Not being able to reach that standard can make boys and men insecure and anxious, which might prompt them to use force to feel dominant and in control. Male violence in this scenario isn’t innate and not a natural part of masculinity itself. Rather, it comes from men’s expectations based on social norms, which then create inner conflicts social over social expectations and male entitlement.
In a 2005 study of men in prison, the psychiatrist Terry Kupers defined toxic masculinity as “the constellation of socially regressive male traits that serve to foster domination, the devaluation of women, homophobia, and wanton violence.” Kupers argued thatprison generates toxic masculinity and this toxicity is just a reflection of what exists widely in society, rather than something that was unique to being in prison.
Republicans and White Christians
Culture punishes men “Just for Acting Like Men,” most Republicans say, according to a 2020 survey released by the nonpartisan Public Religion Research Institute (PRRI). According to this survey, most Republicans and white Christians –46% — say theAmerican way of life has changed for the worse with about two- thirds of GOP voters agreeing society has become “too soft and feminine.”
Far fewer Americans overall agree with conservative sentiments toward gender roles and masculinity, according to the survey. Only 38 % from all political and religious affiliations say men today are punished simply for being men. It’s clear from the survey that predominantly white evangelical Protestants and fewer white mainline Protestants say society is far too embracing of feminine qualities and doesn’t let men “just act like men,” the survey finds.
According to the survey, 50 percent of U.S. male adults say society punishes men for being men, compared to 30 percent of women who agree. All these attitudes are statistically unchanged from the same 2016 survey.
Whatever Happened to the Strong, Silent Type?
According to a new study examining the long-term repercussions of practicing toxic masculinity, Pop culture’s idea of a “real man” has changed in recent years. Decades ago, however, boys grew up idolizing movie stars like Gary Cooper and John Wayne; men who projected who characters showing little to no emotion such as sadness or compassion or dependence on others.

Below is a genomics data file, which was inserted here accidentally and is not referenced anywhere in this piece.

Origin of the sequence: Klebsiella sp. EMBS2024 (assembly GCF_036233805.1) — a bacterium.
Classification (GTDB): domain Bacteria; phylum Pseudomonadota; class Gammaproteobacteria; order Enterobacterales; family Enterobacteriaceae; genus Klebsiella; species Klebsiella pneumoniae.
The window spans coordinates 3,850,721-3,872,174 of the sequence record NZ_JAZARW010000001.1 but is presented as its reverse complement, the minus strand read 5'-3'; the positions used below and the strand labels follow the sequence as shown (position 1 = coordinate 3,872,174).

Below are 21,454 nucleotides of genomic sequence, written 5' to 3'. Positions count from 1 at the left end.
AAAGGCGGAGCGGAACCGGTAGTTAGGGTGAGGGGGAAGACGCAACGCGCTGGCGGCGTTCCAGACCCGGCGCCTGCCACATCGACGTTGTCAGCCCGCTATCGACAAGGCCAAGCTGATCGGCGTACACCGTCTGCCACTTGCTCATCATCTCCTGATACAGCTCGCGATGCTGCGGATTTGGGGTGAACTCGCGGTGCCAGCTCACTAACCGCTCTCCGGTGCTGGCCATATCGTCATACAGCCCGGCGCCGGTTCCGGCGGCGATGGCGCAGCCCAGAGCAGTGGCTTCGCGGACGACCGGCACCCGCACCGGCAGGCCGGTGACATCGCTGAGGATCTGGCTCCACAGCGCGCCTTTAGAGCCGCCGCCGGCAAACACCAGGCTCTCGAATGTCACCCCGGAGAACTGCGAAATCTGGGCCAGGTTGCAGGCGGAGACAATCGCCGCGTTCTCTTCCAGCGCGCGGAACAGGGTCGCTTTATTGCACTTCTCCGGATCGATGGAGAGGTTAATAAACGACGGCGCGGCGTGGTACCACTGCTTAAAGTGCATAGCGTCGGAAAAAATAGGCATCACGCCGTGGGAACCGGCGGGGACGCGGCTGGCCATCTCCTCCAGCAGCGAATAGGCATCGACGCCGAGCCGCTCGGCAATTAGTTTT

While more and more men are abandoning the traditional idea of what it is to be a man, many still cling to the idea that men should never talk about their feelings or show weakness, especially in front of a woman. There is a price to pay for this. Researchers from Michigan State University have found that practicing the ideal of traditional masculinity can lead to social isolation, poor health, and overall unhappiness later in life.
“When we age, there are certain ways that we can ensure we maintain our health and well-being,” says Stef Shuster, MSU assistant professor in Lyman Briggs College and the Department of Sociology, in a press release. “Having people with whom we cantalk about personal matters is a form of social support. If people only have one person, they can share information with, orsometimes even no people, they don’t really have an opportunity to reflect and share.”
“When you’re 30 years old and successful, it’s easy to feel invincible,” Shuster says. As time passes, both sexes encounter more health and financial hurdles. Careers wind down and our bodies age. Suddenly, being able to handle the emotional and mental fallout is important for mental health.